The Black Panther Soundtrack Is a Stunning Moment in Film History

Kendrick Lamar makes an incredible statement on this packed new album.
IMAGE Marvel/ Getty Images

A mere 30 seconds into the Black Panther soundtrack, it's already stunning to realize you're listening to a Marvel soundtrack. Over a gentle piano, Kendrick Lamar—the album's composer who's listed as a writer of every song—unleashes a breathless, statement of power:

King of my city, king of my country, king of my homeland   
King of the filthy, king of the fallen, we living again    
King of the shooters, looters, boosters, and ghettos poppin'    
King of the past, present, future, my ancestors watchin' 

The production surges into a technical Afrofuturist beat and back into the gentle piano. Not only are these topics unheard of in a Disney movie, but the sound and composition is as difficult as the content itself.

While the soundtrack itself weaves in some beautiful pop gems like "All the Stars" with SZA to mainstream hitters like The Weeknd's "Pray For Me," among these 14 songs are certain to be the most complex ever to be promoted by a Disney movie. 

And though Lamar has writing credit on every song, this is by no means an expensive vanity project paid for by Disney. It features other big names like Weeknd, Future, Khalid, Travis Scott, Vince Staples, James Blake, Swae Lee, 2 Chainz, and Anderson .Paak. Lamar also hands the mic to a number of worthy upcoming names like SZA, Zacari, and even a number of South African musicians including vocalist Sjava singing in Zulu. One standout comes from Mozzy, an emerging Sacramento rapper, who is certainly unfamiliar to the Disney crowd. Take for example, part of the second verse where Mozzy raps:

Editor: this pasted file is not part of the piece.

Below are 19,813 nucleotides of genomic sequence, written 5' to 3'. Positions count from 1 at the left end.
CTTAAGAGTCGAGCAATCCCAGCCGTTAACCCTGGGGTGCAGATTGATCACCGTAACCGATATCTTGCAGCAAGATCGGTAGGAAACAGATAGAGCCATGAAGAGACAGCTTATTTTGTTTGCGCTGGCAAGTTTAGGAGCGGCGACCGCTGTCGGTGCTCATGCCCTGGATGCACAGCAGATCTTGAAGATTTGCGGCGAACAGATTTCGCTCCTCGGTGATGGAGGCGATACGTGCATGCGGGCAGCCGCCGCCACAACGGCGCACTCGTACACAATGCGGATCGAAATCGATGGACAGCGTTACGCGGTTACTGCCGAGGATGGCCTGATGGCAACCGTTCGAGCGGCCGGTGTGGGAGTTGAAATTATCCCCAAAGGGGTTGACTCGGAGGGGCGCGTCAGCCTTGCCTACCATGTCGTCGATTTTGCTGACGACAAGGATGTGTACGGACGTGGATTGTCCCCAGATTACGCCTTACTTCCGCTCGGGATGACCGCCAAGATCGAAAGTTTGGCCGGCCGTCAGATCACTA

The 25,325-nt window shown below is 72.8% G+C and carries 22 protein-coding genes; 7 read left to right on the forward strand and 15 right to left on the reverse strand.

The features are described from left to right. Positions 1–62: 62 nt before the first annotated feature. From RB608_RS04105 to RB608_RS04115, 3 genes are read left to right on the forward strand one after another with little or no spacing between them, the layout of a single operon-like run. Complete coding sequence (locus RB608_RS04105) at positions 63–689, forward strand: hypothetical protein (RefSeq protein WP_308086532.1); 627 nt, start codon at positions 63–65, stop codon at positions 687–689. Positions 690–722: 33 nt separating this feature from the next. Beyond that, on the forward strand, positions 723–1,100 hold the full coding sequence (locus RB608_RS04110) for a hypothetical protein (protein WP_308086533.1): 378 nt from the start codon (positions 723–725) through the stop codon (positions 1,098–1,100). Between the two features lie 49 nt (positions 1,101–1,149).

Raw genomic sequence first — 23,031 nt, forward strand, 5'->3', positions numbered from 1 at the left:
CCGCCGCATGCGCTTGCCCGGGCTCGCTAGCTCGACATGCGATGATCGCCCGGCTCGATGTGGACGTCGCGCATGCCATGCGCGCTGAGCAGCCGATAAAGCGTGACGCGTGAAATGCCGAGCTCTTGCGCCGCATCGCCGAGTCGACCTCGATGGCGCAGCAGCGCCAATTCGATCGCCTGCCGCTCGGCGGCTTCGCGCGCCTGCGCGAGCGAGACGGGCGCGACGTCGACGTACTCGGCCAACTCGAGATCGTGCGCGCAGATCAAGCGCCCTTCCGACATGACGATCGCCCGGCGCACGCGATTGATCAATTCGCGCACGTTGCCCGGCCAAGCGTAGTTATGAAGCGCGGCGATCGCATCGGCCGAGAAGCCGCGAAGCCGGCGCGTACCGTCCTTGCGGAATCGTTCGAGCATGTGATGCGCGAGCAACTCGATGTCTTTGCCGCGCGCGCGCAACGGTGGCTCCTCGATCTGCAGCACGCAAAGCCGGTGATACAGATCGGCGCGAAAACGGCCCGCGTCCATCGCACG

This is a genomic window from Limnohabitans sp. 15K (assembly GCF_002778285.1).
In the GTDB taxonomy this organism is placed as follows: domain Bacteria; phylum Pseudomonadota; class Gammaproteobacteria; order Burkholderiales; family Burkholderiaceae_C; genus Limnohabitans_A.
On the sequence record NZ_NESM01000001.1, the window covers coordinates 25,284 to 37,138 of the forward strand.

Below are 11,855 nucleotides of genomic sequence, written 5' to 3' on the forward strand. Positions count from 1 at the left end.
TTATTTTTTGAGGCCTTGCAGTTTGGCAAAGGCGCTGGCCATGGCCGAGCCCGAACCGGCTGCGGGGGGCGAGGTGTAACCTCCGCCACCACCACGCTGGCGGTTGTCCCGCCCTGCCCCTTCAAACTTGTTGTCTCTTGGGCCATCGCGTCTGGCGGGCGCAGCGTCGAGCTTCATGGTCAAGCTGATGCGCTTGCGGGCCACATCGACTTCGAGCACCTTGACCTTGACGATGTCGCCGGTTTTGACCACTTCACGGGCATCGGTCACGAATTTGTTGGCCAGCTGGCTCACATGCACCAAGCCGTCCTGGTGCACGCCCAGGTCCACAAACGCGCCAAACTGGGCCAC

I cried when lil' brotha died, got high and watched the sunrise    
Wiggle on 'em if it's One Time, they done hung all of my people    
I love all of my people, I'm in the slums with all of my people    
They trynna tell us that we all equal    
We gettin' no justice so it ain't peaceful, yeah    
Think they bluffin', they ain't gon' beat you    
Paid attorney, we gon' need it 

In one breath he talks about the corrupt justice system, racism, classism, police brutality. Later, Jorja Smith gets her own beautiful ballad "I Am," where she sings the hook:     

When you know what you got, sacrifice ain't that hard   
Feel like depending on me, sometimes we ain't meant to be free. 

And on "Opps," a more industrial track with Vince Staples and Yugen Blakrok, Lamar unleashes punk fury, rapping "Fuck y'all want from me, y'all don't own money." Later in the song, Staples adds, "They don't wanna see me sittin' in the Benz/They don't wanna see me livin' on the end." 

Again, this is in a Disney movie, a Marvel movie that will likely make billions of dollars. That these topics can even be breached on a platform like this seems like progress might be possible. It's a moment of black representation that connects back to the title's origins and the soundtracks of Super Fly and Shaft. And though there's still a long way to go, the Black Panther soundtrack is an absolute milestone that will not be forgotten.

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This story originally appeared on Minor edits have been made by the editors.

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Matt Miller
Matt Miller is the Associate Culture Editor for
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